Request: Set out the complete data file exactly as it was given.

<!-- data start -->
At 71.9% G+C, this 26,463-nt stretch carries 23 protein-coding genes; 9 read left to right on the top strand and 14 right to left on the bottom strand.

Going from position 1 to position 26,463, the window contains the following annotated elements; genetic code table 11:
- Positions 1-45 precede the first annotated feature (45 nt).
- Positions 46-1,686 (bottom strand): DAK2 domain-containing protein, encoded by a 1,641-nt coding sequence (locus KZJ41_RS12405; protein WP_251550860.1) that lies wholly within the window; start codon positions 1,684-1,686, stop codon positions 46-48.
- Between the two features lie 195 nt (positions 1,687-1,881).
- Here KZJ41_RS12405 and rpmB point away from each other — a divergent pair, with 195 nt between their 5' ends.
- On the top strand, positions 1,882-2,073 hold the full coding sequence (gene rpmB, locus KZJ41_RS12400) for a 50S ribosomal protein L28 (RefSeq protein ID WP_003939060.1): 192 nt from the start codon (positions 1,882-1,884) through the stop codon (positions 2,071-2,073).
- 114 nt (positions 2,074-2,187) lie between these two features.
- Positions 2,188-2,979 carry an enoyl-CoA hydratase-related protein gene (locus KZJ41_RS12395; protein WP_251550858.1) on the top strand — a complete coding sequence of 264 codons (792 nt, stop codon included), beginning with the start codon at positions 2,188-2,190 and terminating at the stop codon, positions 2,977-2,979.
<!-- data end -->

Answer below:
At 71.9% G+C, this 26,463-nt stretch carries 23 protein-coding genes; 9 read left to right on the top strand and 14 right to left on the bottom strand.

Going from position 1 to position 26,463, the window contains the following annotated elements; genetic code table 11:
- Positions 1-45 precede the first annotated feature (45 nt).
- Positions 46-1,686 (bottom strand): DAK2 domain-containing protein, encoded by a 1,641-nt coding sequence (locus KZJ41_RS12405; protein WP_251550860.1) that lies wholly within the window; start codon positions 1,684-1,686, stop codon positions 46-48.
- Between the two features lie 195 nt (positions 1,687-1,881).
- Here KZJ41_RS12405 and rpmB point away from each other — a divergent pair, with 195 nt between their 5' ends.
- On the top strand, positions 1,882-2,073 hold the full coding sequence (gene rpmB, locus KZJ41_RS12400) for a 50S ribosomal protein L28 (RefSeq protein ID WP_003939060.1): 192 nt from the start codon (positions 1,882-1,884) through the stop codon (positions 2,071-2,073).
- 114 nt (positions 2,074-2,187) lie between these two features.
- Positions 2,188-2,979 carry an enoyl-CoA hydratase-related protein gene (locus KZJ41_RS12395; protein WP_251550858.1) on the top strand — a complete coding sequence of 264 codons (792 nt, stop codon included), beginning with the start codon at positions 2,188-2,190 and terminating at the stop codon, positions 2,977-2,979.